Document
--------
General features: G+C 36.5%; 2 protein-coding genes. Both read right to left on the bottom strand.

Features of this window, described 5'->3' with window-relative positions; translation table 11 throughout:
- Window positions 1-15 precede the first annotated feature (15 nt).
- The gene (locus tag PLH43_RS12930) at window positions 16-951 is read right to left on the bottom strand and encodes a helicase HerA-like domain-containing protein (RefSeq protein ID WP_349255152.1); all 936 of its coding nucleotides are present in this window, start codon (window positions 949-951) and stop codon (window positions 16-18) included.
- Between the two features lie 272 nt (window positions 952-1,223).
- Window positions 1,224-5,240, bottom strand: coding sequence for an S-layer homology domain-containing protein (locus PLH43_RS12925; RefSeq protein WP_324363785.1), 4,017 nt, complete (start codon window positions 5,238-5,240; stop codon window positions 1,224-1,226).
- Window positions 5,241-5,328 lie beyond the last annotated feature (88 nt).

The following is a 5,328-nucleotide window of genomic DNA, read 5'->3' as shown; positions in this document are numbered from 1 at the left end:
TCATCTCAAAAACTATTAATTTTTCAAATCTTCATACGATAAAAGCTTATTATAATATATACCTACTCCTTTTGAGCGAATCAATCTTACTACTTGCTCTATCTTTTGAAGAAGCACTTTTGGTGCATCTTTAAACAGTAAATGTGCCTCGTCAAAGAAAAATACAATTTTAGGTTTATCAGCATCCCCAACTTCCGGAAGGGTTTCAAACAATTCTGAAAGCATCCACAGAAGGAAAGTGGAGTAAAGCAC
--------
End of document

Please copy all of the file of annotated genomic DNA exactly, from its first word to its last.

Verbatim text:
General features: G+C 36.5%; 2 protein-coding genes. Both read right to left on the bottom strand.

Features of this window, described 5'->3' with window-relative positions; translation table 11 throughout:
- Window positions 1-15 precede the first annotated feature (15 nt).
- The gene (locus tag PLH43_RS12930) at window positions 16-951 is read right to left on the bottom strand and encodes a helicase HerA-like domain-containing protein (RefSeq protein ID WP_349255152.1); all 936 of its coding nucleotides are present in this window, start codon (window positions 949-951) and stop codon (window positions 16-18) included.
- Between the two features lie 272 nt (window positions 952-1,223).
- Window positions 1,224-5,240, bottom strand: coding sequence for an S-layer homology domain-containing protein (locus PLH43_RS12925; RefSeq protein WP_324363785.1), 4,017 nt, complete (start codon window positions 5,238-5,240; stop codon window positions 1,224-1,226).
- Window positions 5,241-5,328 lie beyond the last annotated feature (88 nt).

The following is a 5,328-nucleotide window of genomic DNA, read 5'->3' as shown; positions in this document are numbered from 1 at the left end:
TCATCTCAAAAACTATTAATTTTTCAAATCTTCATACGATAAAAGCTTATTATAATATATACCTACTCCTTTTGAGCGAATCAATCTTACTACTTGCTCTATCTTTTGAAGAAGCACTTTTGGTGCATCTTTAAACAGTAAATGTGCCTCGTCAAAGAAAAATACAATTTTAGGTTTATCAGCATCCCCAACTTCCGGAAGGGTTTCAAACAATTCTGAAAGCATCCACAGAAGGAAAGTGGAGTAAAGCAC